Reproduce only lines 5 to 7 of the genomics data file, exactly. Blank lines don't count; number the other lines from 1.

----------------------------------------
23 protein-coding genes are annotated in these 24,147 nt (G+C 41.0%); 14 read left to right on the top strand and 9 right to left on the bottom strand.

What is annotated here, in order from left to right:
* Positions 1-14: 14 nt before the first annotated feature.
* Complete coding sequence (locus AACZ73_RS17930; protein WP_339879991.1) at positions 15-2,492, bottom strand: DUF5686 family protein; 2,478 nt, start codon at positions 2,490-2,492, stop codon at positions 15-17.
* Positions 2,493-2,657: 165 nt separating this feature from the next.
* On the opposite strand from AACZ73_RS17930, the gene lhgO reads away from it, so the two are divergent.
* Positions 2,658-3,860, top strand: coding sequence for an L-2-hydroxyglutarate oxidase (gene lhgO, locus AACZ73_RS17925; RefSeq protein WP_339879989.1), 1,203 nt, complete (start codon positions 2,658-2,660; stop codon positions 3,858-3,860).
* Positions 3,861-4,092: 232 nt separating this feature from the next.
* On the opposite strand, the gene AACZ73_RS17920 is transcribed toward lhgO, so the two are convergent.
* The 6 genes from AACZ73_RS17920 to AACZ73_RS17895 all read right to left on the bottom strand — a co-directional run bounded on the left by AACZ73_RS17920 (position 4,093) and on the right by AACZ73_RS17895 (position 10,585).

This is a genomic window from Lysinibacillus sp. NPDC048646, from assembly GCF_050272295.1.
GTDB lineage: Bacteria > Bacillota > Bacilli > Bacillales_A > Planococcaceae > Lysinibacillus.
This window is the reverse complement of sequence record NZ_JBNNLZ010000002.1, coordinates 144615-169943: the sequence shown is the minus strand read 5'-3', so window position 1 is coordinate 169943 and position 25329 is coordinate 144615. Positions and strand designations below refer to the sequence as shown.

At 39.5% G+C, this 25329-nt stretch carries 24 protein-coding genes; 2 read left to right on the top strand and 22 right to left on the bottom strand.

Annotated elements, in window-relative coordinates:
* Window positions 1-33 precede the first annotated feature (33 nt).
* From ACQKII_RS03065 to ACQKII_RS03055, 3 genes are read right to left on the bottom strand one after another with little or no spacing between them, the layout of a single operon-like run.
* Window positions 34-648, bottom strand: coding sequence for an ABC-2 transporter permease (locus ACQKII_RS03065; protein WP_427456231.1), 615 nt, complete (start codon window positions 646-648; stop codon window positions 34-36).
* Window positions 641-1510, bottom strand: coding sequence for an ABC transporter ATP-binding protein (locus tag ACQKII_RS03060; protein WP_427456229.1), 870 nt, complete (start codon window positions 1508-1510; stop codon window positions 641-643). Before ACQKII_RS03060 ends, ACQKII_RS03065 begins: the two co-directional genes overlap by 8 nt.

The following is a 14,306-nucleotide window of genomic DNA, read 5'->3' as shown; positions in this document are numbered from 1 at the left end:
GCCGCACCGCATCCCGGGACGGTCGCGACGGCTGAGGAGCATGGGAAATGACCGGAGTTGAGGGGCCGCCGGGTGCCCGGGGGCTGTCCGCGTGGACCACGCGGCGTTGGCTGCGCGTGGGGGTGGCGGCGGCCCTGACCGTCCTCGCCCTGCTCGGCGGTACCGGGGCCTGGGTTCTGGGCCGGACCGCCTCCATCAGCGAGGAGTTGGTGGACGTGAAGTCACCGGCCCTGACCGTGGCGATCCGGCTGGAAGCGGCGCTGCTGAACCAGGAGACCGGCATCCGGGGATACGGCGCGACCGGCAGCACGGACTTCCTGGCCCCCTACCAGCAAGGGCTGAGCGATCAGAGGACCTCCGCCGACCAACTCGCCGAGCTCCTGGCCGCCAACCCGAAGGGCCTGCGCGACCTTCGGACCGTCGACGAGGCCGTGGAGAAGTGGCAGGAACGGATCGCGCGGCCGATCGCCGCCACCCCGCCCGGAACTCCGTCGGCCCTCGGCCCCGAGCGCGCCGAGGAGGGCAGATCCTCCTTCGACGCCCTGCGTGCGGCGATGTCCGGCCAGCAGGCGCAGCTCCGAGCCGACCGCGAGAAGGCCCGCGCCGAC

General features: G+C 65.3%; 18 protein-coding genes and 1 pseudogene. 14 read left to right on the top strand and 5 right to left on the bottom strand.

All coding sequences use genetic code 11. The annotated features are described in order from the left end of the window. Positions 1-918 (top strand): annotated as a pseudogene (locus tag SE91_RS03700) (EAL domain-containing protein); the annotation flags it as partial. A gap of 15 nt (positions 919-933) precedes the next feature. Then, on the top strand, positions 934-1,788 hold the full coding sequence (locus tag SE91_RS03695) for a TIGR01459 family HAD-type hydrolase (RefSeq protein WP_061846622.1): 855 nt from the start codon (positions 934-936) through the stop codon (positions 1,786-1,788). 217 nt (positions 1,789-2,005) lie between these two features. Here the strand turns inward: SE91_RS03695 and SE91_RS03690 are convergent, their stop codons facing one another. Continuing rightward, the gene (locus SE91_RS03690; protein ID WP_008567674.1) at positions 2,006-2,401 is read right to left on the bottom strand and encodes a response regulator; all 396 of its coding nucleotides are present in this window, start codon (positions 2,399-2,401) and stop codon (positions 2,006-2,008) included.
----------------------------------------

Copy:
* Positions 2,493-2,657: 165 nt separating this feature from the next.
* On the opposite strand from AACZ73_RS17930, the gene lhgO reads away from it, so the two are divergent.
* Positions 2,658-3,860, top strand: coding sequence for an L-2-hydroxyglutarate oxidase (gene lhgO, locus AACZ73_RS17925; RefSeq protein WP_339879989.1), 1,203 nt, complete (start codon positions 2,658-2,660; stop codon positions 3,858-3,860).